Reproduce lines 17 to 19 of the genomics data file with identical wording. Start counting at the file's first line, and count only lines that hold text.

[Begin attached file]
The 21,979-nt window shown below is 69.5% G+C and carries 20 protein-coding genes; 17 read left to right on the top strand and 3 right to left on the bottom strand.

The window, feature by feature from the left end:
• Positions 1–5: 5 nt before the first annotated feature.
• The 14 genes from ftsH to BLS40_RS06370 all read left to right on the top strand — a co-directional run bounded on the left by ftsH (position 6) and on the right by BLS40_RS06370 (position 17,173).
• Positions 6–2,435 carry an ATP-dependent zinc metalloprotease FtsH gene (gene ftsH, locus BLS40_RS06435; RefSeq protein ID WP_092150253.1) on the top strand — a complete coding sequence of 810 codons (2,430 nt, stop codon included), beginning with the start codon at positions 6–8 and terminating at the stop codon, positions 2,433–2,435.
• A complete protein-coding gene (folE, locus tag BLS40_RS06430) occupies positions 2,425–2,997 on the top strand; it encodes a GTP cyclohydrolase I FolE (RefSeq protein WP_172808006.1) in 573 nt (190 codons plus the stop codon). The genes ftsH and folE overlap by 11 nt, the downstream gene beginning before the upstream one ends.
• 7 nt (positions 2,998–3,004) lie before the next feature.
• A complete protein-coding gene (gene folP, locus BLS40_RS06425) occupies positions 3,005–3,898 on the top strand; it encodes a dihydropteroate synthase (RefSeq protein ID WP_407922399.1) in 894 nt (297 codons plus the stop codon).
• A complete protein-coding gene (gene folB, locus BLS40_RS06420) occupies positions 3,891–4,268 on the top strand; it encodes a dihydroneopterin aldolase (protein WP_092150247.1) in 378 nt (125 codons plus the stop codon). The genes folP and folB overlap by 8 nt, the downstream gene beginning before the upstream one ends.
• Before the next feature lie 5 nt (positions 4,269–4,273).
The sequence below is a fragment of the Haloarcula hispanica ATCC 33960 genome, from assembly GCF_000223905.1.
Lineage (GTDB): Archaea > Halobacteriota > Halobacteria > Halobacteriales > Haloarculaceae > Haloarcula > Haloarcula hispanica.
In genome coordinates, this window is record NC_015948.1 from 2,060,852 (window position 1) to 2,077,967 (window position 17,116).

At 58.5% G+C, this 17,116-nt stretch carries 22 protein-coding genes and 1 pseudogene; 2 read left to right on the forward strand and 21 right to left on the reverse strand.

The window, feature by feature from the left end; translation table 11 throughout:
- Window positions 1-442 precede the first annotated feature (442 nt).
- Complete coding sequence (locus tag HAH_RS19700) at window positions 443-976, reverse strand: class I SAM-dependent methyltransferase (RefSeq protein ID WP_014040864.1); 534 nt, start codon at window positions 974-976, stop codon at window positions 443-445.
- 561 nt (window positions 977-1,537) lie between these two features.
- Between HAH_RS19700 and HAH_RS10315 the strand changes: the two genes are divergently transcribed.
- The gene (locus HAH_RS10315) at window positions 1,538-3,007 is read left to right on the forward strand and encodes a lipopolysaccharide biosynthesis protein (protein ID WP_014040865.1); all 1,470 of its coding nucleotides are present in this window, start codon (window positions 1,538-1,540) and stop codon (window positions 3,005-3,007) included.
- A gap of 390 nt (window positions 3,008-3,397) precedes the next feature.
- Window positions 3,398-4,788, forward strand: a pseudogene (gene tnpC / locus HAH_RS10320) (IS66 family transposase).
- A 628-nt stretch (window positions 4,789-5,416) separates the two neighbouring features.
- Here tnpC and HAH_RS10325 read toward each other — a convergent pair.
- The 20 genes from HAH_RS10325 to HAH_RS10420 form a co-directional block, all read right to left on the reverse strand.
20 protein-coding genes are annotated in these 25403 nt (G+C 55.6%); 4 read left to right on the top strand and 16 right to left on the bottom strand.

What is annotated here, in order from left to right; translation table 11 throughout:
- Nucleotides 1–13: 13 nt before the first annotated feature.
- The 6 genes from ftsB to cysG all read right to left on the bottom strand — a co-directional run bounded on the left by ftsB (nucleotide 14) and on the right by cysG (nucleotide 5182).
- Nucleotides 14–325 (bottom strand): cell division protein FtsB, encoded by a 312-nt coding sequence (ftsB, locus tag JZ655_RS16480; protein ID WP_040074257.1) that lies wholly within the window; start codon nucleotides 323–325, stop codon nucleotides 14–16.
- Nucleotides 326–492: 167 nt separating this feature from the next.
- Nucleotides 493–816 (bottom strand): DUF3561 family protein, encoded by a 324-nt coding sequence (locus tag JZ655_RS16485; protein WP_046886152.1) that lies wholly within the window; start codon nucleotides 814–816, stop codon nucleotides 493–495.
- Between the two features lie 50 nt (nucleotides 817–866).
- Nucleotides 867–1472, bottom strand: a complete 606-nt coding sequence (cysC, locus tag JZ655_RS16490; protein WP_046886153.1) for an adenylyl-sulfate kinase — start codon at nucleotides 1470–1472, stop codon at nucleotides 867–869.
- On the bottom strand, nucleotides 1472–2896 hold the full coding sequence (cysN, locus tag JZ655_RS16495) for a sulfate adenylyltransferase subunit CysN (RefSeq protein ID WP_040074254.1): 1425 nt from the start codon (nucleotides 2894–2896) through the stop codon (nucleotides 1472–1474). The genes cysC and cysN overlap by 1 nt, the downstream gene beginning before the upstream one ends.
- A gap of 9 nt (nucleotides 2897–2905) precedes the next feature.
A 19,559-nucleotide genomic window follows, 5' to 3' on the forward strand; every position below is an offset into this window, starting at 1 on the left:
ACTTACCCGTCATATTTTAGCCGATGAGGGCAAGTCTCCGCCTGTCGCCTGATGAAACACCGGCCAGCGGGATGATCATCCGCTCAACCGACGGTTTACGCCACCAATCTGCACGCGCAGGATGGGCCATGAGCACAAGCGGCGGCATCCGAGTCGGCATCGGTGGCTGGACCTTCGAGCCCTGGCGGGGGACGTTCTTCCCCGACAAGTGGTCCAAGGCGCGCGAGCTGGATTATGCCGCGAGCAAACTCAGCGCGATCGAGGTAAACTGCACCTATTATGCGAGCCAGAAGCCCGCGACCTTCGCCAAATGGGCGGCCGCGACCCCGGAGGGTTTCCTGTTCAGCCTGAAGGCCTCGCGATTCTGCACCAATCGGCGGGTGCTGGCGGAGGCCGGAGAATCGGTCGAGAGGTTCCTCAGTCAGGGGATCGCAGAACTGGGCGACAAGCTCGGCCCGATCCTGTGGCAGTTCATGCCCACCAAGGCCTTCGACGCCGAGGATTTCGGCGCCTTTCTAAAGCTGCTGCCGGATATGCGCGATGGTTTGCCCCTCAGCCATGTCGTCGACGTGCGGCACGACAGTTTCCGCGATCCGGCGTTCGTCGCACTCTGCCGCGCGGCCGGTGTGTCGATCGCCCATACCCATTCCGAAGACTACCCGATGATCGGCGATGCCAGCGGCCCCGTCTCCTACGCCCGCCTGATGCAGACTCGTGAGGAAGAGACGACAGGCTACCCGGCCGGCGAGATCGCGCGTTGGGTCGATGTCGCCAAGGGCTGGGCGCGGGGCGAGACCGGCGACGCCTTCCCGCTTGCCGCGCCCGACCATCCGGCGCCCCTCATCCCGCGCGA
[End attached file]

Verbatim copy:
- Complete coding sequence (locus tag HAH_RS19700) at window positions 443-976, reverse strand: class I SAM-dependent methyltransferase (RefSeq protein ID WP_014040864.1); 534 nt, start codon at window positions 974-976, stop codon at window positions 443-445.
- 561 nt (window positions 977-1,537) lie between these two features.
- Between HAH_RS19700 and HAH_RS10315 the strand changes: the two genes are divergently transcribed.